Public Knowledge to Hill: T-Mobile-Sprint is Presumptively Illegal

Phillip Berenbroick, senior policy counsel, Public Knowledge, plans to mince no words with Congress as he argues for why the T-Mobile-Sprint deal should not be allowed, either by denying it outright, or designating it for hearing, which would effectively kill it as well.

"The proposed merger of Sprint and T-Mobile is a bad deal for consumers, competition, and America’s wireless future," he says in his prepared testimony for a Feb. 13 House Communications Subcommittee hearing on the proposed merger.

Related: T-Mobile's Legere Says We Are the Uncable, Too

He says that the companies have had months to make the pro-consumer case for reducing competition, but has not done so. He also says the deal will raise prices, reduce competition, and is "presumptively illegal" based on market competition alone.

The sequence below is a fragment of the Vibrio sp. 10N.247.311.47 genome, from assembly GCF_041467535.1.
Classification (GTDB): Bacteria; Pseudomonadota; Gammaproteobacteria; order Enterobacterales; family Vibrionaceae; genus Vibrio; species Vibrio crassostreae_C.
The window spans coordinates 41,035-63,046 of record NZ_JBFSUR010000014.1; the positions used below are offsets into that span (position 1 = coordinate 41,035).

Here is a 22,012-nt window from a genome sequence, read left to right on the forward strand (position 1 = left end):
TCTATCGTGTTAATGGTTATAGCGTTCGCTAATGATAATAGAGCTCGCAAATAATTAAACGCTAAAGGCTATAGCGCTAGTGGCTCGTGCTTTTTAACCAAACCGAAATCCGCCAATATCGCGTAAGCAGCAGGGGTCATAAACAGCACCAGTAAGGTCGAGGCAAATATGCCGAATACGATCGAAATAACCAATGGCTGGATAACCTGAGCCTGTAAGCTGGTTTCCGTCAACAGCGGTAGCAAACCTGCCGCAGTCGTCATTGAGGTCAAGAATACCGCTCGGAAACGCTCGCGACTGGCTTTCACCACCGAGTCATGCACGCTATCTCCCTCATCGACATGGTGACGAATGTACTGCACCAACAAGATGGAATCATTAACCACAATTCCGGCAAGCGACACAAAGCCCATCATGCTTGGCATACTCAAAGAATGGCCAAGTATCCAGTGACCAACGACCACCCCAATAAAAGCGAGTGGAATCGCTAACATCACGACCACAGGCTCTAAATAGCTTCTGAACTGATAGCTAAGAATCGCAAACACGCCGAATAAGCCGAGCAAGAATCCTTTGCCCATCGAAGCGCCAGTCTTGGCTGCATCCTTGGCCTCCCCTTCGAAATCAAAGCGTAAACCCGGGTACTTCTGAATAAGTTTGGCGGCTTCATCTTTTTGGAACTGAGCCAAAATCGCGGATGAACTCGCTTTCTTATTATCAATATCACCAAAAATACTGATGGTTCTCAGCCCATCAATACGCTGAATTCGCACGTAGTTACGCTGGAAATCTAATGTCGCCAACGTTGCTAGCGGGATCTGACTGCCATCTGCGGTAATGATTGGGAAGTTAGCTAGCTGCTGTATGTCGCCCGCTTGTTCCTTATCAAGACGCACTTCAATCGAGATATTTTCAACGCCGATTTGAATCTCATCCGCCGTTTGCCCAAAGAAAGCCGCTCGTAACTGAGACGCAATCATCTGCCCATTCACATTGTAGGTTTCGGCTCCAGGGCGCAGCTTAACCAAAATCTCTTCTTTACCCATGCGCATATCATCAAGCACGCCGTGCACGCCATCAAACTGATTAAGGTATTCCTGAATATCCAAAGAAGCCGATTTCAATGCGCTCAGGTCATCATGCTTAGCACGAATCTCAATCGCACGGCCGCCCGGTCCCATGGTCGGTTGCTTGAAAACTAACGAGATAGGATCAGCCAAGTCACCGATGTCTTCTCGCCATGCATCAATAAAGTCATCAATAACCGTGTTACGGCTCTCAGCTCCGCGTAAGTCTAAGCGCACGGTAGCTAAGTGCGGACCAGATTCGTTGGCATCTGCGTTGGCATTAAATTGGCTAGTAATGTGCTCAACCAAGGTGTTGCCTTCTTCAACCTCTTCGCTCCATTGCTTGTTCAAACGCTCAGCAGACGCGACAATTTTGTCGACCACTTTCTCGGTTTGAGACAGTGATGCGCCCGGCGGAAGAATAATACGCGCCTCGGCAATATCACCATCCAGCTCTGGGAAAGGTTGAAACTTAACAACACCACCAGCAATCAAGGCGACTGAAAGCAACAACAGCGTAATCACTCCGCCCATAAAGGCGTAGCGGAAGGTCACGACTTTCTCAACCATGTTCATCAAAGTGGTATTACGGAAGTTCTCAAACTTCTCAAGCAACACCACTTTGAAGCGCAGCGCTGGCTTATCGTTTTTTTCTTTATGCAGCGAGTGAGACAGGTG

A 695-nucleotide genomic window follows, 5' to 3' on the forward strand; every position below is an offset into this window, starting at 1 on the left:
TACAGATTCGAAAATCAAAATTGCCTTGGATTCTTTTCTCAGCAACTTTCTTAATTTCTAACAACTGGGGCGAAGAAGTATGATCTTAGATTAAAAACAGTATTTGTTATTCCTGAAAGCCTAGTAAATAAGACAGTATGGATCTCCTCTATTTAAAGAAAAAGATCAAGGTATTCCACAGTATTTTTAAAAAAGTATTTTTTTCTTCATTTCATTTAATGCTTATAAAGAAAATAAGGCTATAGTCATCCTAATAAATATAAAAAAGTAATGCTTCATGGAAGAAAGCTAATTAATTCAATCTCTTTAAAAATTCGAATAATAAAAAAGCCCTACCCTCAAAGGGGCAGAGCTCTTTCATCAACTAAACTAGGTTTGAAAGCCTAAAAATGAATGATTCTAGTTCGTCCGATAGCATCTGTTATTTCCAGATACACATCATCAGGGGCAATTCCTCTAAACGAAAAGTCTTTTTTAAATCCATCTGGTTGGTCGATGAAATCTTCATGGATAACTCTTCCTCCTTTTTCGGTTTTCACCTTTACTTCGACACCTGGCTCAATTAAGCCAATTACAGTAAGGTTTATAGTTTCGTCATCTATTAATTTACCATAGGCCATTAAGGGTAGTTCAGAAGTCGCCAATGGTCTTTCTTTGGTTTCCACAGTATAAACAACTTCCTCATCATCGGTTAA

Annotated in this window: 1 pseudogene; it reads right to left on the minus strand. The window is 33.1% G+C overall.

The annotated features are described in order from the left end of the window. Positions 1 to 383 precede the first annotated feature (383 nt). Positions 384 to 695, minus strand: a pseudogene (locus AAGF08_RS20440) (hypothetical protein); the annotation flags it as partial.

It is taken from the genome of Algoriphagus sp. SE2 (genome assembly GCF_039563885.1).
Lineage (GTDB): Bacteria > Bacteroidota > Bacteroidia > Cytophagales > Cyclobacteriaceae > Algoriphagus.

The companies say that reducing the number of top carriers from four to three is actually increasing competition to the top two carriers, AT&T and Verizon.

Hardly, says Public Knowledge.

Berenbroick suggested the government's decision was simple: "[T]he proposed T-Mobile-Sprint merger is unlawful under the antitrust laws and harms the public interest. Policymakers should oppose this transaction, the Department of Justice should move to block it, and the Federal Communications Commission should deny the merger or designate the companies’ application for review by an administrative law judge."

John Eggerton

Contributing editor John Eggerton has been an editor and/or writer on media regulation, legislation and policy for over four decades, including covering the FCC, FTC, Congress, the major media trade associations, and the federal courts. In addition to Multichannel News and Broadcasting + Cable, his work has appeared in Radio World, TV Technology, TV Fax, This Week in Consumer Electronics, Variety and the Encyclopedia Britannica.